Top 3 Resources You Need To Succeed on the Internal Medicine Shelf Exam


We’ll get to the shelf exam shortly but first…

This blog post is part of a series for medical students that offers advice on which study aids and question banks to use while preparing for each shelf exam.

Generally, for each shelf exam, you will want to have a textbook or reference book that you can use to study the material as well as several ways to actively test recall, such as question banks or practice exams. 

Clinical medicine starts with the need to make a clinical decision and applying knowledge to make the decision. It’s the opposite of the way they teach you in med school!
  1. The interactive format is better at getting information to stick
  2. You don’t really know the material till you have to reproduce it when asked
  3. It’s the closest format to the shelf exam
  4. As questions expose weak areas, go back and fill them in with textbook material.

For every rotation

I would highly recommend the following resources:

  1. UWorld: 
    1. What it is: Classic often-used question bank that covers topics from all shelf exams 
    2. Pros: Comprehensive, likely covers all topics needed for each shelf exam. Easily divided into subjects so that students can select pertinent questions for each rotation.
    3. Cons: More expensive than other resources. At the time of this blog post, a 360 day subscription is $519. 
    4. Find it here: 
  2. NBMEs: 
    1. What it is: Practice tests designed similarly to the shelf exam
    2. Pros: Similar to actual shelf exam. Can be taken in timed mode to simulate actual exam. Score corresponding to the actual exam is provided. 
    3. Cons: Full answer explanations are not provided.
    4. Find it here: 

Internal Medicine Specific Resources

The internal medicine shelf exam is unique compared to other shelf exams due to its wide breadth of testable topics. For this exam, I would recommend starting on UWorld first as there are >1100 questions to complete.

  • For any topics you are unfamiliar with or do not recall from UWorld questions, I would recommend following that up with targeted reading from Step Up To Medicine or viewing the corresponding OnlineMedEd video for a deeper understanding.
  • Once you have completed all of the available UWorld questions, depending on how much time you have available, you can redo all your incorrects in Uworld before moving on to the NBME exams. 
Because there is so much material in the internal medicine shelf, a rapid review before the end of your rotation by Divine Intervention can be quite useful. Remember, consistent studying spread throughout the duration of your rotation will lead to better long term retention than cramming the night before the exam!
  1. Step Up To Medicine
    1. What it is: High yield and comprehensive textbook that reviews key internal medicine diseases organized by organ system in an outline format. Great for a detailed review of an unfamiliar disease or organ system. 
    2. Pros: Organized well, similar to UWorld tables: General Characteristics, Clinical Features, Diagnosis, Treatment, Complications.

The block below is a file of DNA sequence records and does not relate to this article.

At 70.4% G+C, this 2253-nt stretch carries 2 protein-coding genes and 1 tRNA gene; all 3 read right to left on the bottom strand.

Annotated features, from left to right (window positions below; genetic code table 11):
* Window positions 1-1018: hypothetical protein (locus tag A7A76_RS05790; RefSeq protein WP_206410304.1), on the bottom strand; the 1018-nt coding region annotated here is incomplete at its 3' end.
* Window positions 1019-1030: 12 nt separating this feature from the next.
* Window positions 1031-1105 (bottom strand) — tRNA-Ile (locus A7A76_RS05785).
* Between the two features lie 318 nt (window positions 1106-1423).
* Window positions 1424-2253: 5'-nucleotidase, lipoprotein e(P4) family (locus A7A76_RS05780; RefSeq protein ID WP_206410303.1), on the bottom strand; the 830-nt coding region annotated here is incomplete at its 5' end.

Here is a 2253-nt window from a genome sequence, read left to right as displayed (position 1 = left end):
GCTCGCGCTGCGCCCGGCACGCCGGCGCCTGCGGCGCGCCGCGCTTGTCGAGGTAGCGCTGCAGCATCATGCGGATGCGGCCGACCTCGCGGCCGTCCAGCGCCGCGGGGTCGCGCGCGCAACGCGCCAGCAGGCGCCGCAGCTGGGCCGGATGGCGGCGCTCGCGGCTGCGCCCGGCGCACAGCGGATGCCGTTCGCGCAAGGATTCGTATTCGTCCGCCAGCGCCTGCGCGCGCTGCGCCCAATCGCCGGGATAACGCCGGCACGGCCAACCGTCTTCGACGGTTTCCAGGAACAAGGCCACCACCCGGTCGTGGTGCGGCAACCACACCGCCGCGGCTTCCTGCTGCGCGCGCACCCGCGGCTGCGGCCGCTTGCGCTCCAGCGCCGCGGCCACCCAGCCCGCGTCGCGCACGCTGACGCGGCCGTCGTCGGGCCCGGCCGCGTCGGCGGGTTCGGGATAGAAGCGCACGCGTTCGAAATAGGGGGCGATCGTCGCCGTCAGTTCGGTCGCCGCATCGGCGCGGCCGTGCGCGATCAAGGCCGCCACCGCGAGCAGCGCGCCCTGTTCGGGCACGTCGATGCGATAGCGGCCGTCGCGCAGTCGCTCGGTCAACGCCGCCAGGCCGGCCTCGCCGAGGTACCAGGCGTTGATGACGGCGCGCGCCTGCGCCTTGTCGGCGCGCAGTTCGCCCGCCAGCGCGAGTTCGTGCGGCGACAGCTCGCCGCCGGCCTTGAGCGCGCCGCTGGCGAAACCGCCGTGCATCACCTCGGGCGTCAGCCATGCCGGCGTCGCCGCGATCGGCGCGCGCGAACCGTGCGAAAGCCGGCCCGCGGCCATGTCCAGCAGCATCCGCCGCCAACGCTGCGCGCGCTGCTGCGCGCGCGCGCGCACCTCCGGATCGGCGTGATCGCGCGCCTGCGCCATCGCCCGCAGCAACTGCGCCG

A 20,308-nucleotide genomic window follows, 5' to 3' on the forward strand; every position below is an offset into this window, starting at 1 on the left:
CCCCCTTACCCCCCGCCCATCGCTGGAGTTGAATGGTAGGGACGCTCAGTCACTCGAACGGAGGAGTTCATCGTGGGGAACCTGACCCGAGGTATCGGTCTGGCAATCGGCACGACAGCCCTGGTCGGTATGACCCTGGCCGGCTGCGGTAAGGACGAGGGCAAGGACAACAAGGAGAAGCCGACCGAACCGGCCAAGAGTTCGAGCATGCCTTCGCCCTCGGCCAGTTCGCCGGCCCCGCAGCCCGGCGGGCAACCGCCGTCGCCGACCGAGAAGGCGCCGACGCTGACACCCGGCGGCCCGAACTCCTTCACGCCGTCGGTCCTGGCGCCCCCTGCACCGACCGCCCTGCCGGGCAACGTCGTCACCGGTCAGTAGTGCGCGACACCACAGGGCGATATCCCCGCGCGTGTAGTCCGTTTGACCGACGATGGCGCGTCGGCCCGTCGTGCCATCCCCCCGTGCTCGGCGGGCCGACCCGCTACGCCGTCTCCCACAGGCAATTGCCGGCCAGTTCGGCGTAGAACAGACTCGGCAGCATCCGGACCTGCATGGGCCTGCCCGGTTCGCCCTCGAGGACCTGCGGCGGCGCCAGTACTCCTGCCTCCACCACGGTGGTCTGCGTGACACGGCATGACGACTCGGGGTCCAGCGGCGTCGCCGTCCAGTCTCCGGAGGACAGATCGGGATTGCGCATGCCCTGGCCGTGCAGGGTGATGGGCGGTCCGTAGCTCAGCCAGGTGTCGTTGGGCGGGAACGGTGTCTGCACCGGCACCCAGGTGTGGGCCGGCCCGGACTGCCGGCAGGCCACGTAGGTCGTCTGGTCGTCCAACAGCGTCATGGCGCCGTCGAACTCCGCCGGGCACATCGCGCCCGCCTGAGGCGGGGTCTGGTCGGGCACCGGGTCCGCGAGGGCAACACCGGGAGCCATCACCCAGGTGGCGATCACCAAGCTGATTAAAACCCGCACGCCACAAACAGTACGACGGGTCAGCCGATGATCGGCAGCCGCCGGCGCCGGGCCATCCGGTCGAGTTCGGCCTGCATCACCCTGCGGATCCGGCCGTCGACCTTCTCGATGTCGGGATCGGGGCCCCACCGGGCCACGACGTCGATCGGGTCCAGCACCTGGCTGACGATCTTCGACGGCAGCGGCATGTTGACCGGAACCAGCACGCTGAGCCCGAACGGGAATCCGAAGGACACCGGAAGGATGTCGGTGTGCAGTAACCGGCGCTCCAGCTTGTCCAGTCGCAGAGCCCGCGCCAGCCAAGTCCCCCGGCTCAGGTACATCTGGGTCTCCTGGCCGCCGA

3. Cons: May cover more details than is typically found on the shelf exam 
    4. Find it here: 
  1. OnlineMedEd
    1. What it is: Free online video series that dissects major high-yield Internal Medicine topics by organ system and topic. Videos are typically under 20 minutes long. Other paid services like the OnlineMedEd companion notes, whiteboard snapshots, and Qbank are available. 
    2. Pros: Excellent for use on the wards and board exams. Great short review of a specific topic.
    3. Cons: Qbank is not as high yield as the video content. 
    4. Find it here: 
  1. Divine Intervention Comprehensive Medicine Shelf Review
    1. What it is: Vodcast (video podcast) of lectures for a rapid review of Internal Medicine topics in a keyword-style format. Episodes 29-32. 
    2. Pros: Topics discussed are extremely high yield for NBME exams
    3. Cons: The vodcast series is ~11 hours in its entirety. Would recommend listening at 1.5x speed.
    4. Find it here: 

For the internal medicine clerkship, as with all other clerkships, it is helpful to use textbooks to establish a basic foundation if you notice weakness in a certain topic or organ system. Then you can continue using questions (such as from question banks or textbooks) to test recall and identify weaknesses.

For example, if you begin UWorld and realize you are missing several cardiology questions, you can use Step Up to Medicine or OnlineMedEd to review that topic. Targeted review of difficult topics is more “high yield” than reading through an entire textbook.

Question banks such as UWorld or practice exams such as the NBME shelf exams should be integrated throughout your studying so that you can focus on reproducible learning rather than trying to passively memorize an entire textbook. Therefore, practice questions will give you the best idea of your performance and you should regularly take practice exams to assess progress and weak points.